Choosing the Right Fly
In order to understand why trout will take a particular fly at certain times and
places and not take it at other times and places, you first must understand the
basics of how the trout see a fly and what triggers the trout into taking the fly or
ignoring it. The same basic knowledge is necessary in order to understand why
generic, attractor and impressionistic imitations work at certain times and places
and don’t work at other times and places. The same is true of when, where and
why specific imitations are more productive than generic or attractor flies. You
cannot possibly understand it without knowing at least some of the basics of the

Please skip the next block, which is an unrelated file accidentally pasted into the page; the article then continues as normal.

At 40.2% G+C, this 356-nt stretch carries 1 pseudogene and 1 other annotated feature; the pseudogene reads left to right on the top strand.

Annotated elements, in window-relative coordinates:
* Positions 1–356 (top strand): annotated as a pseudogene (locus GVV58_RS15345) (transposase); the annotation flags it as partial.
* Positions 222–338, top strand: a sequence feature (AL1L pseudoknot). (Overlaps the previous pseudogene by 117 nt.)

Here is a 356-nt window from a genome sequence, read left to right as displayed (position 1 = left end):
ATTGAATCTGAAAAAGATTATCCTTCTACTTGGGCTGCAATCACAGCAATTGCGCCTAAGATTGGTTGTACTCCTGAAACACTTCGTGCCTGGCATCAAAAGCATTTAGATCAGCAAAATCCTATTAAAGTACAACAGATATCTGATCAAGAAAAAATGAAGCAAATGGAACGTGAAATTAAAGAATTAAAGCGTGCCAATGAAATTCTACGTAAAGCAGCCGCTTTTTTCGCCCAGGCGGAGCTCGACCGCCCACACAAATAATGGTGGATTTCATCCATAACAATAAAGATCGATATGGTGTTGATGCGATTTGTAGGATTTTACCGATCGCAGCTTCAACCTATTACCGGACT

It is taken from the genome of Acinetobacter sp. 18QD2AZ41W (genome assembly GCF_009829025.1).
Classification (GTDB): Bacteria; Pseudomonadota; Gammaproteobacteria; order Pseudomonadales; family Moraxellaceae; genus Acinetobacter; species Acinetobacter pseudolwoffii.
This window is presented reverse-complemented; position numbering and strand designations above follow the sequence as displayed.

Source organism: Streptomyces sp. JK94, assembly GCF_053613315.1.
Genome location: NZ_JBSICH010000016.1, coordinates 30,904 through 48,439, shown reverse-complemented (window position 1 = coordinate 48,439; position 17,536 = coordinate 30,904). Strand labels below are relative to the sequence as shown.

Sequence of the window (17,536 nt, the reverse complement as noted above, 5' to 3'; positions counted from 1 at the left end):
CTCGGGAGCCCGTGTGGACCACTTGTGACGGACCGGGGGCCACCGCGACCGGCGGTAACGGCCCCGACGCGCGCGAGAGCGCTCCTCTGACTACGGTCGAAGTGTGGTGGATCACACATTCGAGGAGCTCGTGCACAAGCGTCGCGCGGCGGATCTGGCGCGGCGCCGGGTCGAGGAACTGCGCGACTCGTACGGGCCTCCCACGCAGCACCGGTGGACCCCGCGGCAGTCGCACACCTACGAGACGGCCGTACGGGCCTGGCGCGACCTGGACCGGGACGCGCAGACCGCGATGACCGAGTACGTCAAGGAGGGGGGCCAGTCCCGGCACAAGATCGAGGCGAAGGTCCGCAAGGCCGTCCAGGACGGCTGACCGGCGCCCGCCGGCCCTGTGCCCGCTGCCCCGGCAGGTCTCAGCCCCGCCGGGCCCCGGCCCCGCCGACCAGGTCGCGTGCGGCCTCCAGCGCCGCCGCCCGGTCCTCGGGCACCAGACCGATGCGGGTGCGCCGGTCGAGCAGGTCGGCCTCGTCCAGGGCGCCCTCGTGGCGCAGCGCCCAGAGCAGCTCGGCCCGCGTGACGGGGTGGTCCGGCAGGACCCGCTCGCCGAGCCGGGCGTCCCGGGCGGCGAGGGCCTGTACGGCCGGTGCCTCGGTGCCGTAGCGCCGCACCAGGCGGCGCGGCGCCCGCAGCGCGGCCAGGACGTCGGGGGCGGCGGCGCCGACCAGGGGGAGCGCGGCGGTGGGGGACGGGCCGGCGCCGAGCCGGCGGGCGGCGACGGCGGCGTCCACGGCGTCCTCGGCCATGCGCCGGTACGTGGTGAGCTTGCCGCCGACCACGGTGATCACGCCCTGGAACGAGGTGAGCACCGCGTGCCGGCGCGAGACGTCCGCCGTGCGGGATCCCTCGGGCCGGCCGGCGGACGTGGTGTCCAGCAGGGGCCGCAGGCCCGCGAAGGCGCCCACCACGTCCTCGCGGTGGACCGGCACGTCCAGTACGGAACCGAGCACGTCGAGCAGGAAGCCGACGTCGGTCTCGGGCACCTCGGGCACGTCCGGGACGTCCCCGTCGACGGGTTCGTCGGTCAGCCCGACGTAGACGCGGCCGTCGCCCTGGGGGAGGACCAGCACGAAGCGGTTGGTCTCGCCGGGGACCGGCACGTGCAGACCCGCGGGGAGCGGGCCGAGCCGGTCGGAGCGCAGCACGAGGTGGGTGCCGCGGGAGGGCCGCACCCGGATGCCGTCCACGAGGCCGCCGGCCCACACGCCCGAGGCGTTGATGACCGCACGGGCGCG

trout’s senses and behavior. Keep in mind that this is about specific imitations
(flies that imitate a specific insect at a specific stage of life) versus generic
imitations (attractor or impressionistic flies that imitate a variety of insects or
other trout food). It is not about one fly pattern versus another fly pattern.
Trout learn from birth to accept and reject various objects in the streams as
food. They never eat something they don’t take for food. Even though they have
very tiny brains and even by the stretch of one’s imagination are not smart, they
can still learn by experience. They do not depend on intelligence as much as
they rely on senses and instincts to eat.
Copyright 2013 James Marsh
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